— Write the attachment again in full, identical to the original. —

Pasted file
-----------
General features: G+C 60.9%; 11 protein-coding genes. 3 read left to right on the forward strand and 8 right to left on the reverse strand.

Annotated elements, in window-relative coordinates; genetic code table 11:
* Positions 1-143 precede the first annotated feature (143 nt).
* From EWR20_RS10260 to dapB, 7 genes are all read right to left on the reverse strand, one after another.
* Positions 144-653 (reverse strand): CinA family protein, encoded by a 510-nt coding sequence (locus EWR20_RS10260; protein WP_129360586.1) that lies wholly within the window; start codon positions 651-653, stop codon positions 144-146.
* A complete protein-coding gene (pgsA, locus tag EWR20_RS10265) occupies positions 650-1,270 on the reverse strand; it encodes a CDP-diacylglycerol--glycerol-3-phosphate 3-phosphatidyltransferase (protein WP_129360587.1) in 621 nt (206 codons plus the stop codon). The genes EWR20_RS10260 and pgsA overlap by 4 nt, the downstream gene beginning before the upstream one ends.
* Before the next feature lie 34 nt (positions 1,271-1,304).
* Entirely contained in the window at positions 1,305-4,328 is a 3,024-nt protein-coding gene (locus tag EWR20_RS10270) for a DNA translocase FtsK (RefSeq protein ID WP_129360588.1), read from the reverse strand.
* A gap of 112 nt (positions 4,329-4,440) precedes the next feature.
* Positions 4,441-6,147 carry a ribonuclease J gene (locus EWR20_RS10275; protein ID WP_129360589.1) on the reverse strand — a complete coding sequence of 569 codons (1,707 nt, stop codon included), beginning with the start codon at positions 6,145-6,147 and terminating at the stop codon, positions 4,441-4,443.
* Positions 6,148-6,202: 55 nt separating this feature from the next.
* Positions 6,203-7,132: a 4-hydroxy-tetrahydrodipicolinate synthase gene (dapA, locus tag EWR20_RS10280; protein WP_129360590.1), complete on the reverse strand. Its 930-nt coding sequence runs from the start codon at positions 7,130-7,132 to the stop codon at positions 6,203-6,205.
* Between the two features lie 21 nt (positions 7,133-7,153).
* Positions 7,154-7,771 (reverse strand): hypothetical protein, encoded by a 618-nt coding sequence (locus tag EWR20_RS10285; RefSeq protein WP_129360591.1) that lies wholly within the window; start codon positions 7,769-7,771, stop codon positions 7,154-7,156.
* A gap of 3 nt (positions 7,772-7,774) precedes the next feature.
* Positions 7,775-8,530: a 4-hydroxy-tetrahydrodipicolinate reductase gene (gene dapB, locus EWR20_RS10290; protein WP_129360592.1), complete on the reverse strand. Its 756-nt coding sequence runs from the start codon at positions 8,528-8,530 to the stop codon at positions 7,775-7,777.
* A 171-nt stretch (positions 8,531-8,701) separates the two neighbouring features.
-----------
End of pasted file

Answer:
General features: G+C 60.9%; 11 protein-coding genes. 3 read left to right on the forward strand and 8 right to left on the reverse strand.

Annotated elements, in window-relative coordinates; genetic code table 11:
* Positions 1-143 precede the first annotated feature (143 nt).
* From EWR20_RS10260 to dapB, 7 genes are all read right to left on the reverse strand, one after another.
* Positions 144-653 (reverse strand): CinA family protein, encoded by a 510-nt coding sequence (locus EWR20_RS10260; protein WP_129360586.1) that lies wholly within the window; start codon positions 651-653, stop codon positions 144-146.
* A complete protein-coding gene (pgsA, locus tag EWR20_RS10265) occupies positions 650-1,270 on the reverse strand; it encodes a CDP-diacylglycerol--glycerol-3-phosphate 3-phosphatidyltransferase (protein WP_129360587.1) in 621 nt (206 codons plus the stop codon). The genes EWR20_RS10260 and pgsA overlap by 4 nt, the downstream gene beginning before the upstream one ends.
* Before the next feature lie 34 nt (positions 1,271-1,304).
* Entirely contained in the window at positions 1,305-4,328 is a 3,024-nt protein-coding gene (locus tag EWR20_RS10270) for a DNA translocase FtsK (RefSeq protein ID WP_129360588.1), read from the reverse strand.
* A gap of 112 nt (positions 4,329-4,440) precedes the next feature.
* Positions 4,441-6,147 carry a ribonuclease J gene (locus EWR20_RS10275; protein ID WP_129360589.1) on the reverse strand — a complete coding sequence of 569 codons (1,707 nt, stop codon included), beginning with the start codon at positions 6,145-6,147 and terminating at the stop codon, positions 4,441-4,443.
* Positions 6,148-6,202: 55 nt separating this feature from the next.
* Positions 6,203-7,132: a 4-hydroxy-tetrahydrodipicolinate synthase gene (dapA, locus tag EWR20_RS10280; protein WP_129360590.1), complete on the reverse strand. Its 930-nt coding sequence runs from the start codon at positions 7,130-7,132 to the stop codon at positions 6,203-6,205.
* Between the two features lie 21 nt (positions 7,133-7,153).
* Positions 7,154-7,771 (reverse strand): hypothetical protein, encoded by a 618-nt coding sequence (locus tag EWR20_RS10285; RefSeq protein WP_129360591.1) that lies wholly within the window; start codon positions 7,769-7,771, stop codon positions 7,154-7,156.
* A gap of 3 nt (positions 7,772-7,774) precedes the next feature.
* Positions 7,775-8,530: a 4-hydroxy-tetrahydrodipicolinate reductase gene (gene dapB, locus EWR20_RS10290; protein WP_129360592.1), complete on the reverse strand. Its 756-nt coding sequence runs from the start codon at positions 8,528-8,530 to the stop codon at positions 7,775-7,777.
* A 171-nt stretch (positions 8,531-8,701) separates the two neighbouring features.